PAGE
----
Algal blooms in ice-covered marine ecosystems usually start at the bottom and inside the sea ice. Pelagic bloomsoccur after ice break up in a strongly stratified layer close to the sea surface. During this period, algae mightbe exposed to fast changing and very high irradiances. Previous studies have shown that this can be ratherdetrimental for their growth and food quality (measured in terms of fatty acid composition). To investigatethese effects under controlled conditions, we performed in situ experiments with four different Arctic diatomspecies (3 pelagic, 1 ice algae) exposed at 0.5 and 8 m depth for 40 hours, respectively, in a high Arctic fjord(79°N) during spring. Experiments were performed with and without previous acclimation to ambient light. Thespecific impact of UV radiation was also addressed. Three out of four species showed a significant reduction incell numbers at 0.5 m compared to 8 m after 40 hours. In two of them, we also found a reduction of growth dueto UV radiation at 0.5 m. A moderate reduction of the relative amount of polyunsaturated fatty acids was foundin three species, but it was less pronounced than anticipated. It therefore seems that diatoms can adapt ratherwell to high irradiances, although the amount and quality of biomass produced might be impaired slightly.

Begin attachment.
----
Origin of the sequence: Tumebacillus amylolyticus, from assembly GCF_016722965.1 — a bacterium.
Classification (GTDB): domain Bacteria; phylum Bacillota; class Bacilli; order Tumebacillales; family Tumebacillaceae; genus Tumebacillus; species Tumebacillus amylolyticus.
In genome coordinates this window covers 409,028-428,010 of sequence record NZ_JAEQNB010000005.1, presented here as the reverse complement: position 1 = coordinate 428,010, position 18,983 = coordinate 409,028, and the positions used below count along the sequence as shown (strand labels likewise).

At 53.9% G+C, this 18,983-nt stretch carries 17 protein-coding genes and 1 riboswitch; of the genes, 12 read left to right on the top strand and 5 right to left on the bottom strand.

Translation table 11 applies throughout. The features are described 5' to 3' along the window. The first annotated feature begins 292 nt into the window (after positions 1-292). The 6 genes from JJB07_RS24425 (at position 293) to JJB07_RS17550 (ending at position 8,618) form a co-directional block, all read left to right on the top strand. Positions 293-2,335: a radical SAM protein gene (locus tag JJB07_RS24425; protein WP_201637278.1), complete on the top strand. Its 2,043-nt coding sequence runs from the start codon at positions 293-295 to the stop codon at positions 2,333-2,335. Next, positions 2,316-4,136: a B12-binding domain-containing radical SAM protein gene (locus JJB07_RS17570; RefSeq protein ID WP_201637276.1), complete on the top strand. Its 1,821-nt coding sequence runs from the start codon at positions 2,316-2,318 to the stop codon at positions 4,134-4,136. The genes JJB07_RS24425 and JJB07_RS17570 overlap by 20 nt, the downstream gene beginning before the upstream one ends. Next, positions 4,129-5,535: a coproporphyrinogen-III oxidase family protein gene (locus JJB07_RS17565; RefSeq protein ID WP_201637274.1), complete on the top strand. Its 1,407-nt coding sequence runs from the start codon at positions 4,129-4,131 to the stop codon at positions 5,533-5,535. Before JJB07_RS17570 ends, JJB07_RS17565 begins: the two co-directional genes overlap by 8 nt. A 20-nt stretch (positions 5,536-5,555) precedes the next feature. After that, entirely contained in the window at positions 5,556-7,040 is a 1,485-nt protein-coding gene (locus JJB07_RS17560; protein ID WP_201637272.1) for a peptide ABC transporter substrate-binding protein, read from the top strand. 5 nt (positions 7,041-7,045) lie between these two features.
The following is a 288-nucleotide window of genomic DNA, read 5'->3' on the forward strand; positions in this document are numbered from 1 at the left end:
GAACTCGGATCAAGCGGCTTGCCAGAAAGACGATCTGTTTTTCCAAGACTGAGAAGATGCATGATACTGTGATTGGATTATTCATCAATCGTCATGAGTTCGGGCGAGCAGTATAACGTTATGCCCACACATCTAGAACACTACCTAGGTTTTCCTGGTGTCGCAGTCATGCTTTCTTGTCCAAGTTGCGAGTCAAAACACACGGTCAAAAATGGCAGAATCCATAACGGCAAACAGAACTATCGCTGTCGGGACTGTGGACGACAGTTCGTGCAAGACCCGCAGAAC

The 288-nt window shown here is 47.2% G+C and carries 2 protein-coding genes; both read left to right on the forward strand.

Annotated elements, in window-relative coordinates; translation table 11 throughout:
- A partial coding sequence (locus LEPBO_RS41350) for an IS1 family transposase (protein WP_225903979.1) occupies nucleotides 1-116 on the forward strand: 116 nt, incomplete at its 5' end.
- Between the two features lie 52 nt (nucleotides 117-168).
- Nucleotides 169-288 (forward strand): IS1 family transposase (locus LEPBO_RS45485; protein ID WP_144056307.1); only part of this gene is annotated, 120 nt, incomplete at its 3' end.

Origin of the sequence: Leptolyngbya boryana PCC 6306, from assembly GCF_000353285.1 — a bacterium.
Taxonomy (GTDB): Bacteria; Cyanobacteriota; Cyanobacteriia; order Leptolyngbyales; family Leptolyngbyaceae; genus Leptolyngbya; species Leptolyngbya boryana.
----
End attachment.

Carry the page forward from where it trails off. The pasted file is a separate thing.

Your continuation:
Helmholtz Research Programs > PACES I (2009-2013) > TOPIC 1: The Changing Arctic and Antarctic > WP 1.3: A Bi-Polar Perspective of Sea Ice - Atmosphere - Ocean - Ecosystem Interactions